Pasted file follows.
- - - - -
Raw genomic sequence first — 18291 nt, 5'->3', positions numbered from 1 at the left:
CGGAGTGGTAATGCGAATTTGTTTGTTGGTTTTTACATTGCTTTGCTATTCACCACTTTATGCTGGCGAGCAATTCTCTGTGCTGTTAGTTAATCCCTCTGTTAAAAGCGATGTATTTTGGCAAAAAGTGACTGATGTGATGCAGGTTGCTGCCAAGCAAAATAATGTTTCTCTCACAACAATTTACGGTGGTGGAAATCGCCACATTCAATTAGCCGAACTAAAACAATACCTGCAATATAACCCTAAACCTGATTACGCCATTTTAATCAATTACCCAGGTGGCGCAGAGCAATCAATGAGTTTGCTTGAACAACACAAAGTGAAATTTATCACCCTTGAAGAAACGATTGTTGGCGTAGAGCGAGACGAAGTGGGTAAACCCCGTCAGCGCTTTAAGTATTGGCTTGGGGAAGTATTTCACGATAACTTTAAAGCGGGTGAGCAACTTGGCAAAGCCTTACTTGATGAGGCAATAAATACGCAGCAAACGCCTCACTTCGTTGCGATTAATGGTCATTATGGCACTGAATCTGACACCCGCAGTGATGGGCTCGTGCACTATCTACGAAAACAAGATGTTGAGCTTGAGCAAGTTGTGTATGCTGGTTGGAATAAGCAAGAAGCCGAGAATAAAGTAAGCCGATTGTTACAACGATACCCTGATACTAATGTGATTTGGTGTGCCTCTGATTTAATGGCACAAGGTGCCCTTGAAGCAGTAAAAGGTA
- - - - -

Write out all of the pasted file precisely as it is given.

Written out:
Raw genomic sequence first — 18291 nt, 5'->3', positions numbered from 1 at the left:
CGGAGTGGTAATGCGAATTTGTTTGTTGGTTTTTACATTGCTTTGCTATTCACCACTTTATGCTGGCGAGCAATTCTCTGTGCTGTTAGTTAATCCCTCTGTTAAAAGCGATGTATTTTGGCAAAAAGTGACTGATGTGATGCAGGTTGCTGCCAAGCAAAATAATGTTTCTCTCACAACAATTTACGGTGGTGGAAATCGCCACATTCAATTAGCCGAACTAAAACAATACCTGCAATATAACCCTAAACCTGATTACGCCATTTTAATCAATTACCCAGGTGGCGCAGAGCAATCAATGAGTTTGCTTGAACAACACAAAGTGAAATTTATCACCCTTGAAGAAACGATTGTTGGCGTAGAGCGAGACGAAGTGGGTAAACCCCGTCAGCGCTTTAAGTATTGGCTTGGGGAAGTATTTCACGATAACTTTAAAGCGGGTGAGCAACTTGGCAAAGCCTTACTTGATGAGGCAATAAATACGCAGCAAACGCCTCACTTCGTTGCGATTAATGGTCATTATGGCACTGAATCTGACACCCGCAGTGATGGGCTCGTGCACTATCTACGAAAACAAGATGTTGAGCTTGAGCAAGTTGTGTATGCTGGTTGGAATAAGCAAGAAGCCGAGAATAAAGTAAGCCGATTGTTACAACGATACCCTGATACTAATGTGATTTGGTGTGCCTCTGATTTAATGGCACAAGGTGCCCTTGAAGCAGTAAAAGGTA